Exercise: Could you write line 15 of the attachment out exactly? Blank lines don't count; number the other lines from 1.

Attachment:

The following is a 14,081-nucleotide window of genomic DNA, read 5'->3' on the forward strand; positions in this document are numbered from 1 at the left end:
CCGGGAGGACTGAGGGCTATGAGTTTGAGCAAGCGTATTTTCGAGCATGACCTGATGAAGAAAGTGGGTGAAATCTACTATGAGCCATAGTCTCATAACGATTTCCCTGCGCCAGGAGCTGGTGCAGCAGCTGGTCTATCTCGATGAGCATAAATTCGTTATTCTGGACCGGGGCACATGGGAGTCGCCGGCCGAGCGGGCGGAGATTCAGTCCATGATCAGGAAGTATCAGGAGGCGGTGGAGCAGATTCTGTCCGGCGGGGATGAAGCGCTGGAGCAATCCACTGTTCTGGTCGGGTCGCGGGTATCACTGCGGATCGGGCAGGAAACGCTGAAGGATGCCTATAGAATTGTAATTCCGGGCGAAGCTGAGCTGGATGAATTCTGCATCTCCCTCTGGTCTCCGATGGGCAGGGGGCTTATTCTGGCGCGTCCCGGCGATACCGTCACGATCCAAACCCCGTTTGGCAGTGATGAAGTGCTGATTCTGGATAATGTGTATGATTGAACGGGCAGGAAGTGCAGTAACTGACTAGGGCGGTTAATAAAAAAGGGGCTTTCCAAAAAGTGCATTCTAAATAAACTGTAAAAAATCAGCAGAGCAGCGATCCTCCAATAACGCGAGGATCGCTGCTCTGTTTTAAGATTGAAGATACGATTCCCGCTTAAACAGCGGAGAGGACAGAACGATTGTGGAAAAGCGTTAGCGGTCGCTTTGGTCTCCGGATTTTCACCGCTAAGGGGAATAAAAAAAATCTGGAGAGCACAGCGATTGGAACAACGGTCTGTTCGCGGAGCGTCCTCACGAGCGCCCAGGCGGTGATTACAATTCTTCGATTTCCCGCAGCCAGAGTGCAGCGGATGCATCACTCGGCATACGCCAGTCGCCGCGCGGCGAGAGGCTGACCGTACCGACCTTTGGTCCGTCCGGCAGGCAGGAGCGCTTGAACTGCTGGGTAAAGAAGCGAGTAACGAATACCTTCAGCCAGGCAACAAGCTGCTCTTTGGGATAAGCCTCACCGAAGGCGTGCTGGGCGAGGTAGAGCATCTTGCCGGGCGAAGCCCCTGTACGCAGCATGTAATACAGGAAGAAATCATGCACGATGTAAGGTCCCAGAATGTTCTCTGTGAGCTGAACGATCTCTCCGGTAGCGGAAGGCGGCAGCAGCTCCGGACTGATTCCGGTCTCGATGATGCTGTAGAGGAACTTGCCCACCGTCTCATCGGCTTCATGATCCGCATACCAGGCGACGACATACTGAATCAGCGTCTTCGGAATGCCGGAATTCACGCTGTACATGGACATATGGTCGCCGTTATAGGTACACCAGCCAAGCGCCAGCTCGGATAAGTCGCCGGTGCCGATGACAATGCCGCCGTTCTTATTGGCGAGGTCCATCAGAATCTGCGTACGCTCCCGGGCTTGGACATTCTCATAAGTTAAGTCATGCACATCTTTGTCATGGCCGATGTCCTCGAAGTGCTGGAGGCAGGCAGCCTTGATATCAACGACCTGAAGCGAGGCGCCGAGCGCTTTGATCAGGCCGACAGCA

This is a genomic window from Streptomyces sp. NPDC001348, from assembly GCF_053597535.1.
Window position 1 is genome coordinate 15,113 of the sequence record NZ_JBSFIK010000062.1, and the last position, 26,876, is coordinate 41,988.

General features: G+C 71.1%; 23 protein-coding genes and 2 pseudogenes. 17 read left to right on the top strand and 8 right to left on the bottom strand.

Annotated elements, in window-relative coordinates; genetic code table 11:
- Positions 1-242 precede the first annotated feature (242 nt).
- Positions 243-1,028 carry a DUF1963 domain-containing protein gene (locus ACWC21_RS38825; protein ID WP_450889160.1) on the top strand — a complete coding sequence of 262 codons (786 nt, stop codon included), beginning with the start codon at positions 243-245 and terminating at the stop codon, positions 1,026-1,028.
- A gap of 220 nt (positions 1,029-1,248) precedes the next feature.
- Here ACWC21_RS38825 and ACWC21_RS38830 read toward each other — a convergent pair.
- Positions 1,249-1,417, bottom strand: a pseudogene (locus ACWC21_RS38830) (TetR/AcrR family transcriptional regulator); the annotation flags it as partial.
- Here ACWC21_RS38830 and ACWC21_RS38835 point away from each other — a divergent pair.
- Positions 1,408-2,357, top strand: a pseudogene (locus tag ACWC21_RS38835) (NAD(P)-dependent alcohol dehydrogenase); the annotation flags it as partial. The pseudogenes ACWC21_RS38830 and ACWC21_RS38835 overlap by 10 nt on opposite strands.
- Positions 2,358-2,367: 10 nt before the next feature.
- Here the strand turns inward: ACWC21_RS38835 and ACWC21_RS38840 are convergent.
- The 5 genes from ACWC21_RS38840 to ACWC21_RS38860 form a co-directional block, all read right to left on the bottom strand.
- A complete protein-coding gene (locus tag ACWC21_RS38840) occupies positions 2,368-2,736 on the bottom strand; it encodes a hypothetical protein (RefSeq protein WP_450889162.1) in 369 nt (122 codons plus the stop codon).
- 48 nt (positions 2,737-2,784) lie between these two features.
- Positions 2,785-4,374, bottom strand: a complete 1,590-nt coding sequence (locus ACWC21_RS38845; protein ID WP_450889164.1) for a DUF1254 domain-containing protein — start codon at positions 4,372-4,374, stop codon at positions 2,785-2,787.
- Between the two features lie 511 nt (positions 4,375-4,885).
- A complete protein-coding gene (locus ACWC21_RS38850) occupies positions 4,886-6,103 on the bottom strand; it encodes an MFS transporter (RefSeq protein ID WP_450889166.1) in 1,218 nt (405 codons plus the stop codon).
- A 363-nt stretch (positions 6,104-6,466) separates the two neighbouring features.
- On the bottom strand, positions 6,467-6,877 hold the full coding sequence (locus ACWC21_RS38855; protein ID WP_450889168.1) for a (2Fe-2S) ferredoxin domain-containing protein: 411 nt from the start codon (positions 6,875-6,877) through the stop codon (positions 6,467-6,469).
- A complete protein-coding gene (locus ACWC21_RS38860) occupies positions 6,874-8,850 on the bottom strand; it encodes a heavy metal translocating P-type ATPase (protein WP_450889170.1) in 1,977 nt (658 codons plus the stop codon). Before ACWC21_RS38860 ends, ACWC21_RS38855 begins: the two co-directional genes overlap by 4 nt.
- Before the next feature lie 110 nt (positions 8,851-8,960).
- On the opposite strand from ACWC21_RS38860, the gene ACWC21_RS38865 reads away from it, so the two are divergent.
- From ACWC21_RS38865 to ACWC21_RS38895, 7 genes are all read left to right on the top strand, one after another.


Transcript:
- Here the strand turns inward: ACWC21_RS38835 and ACWC21_RS38840 are convergent.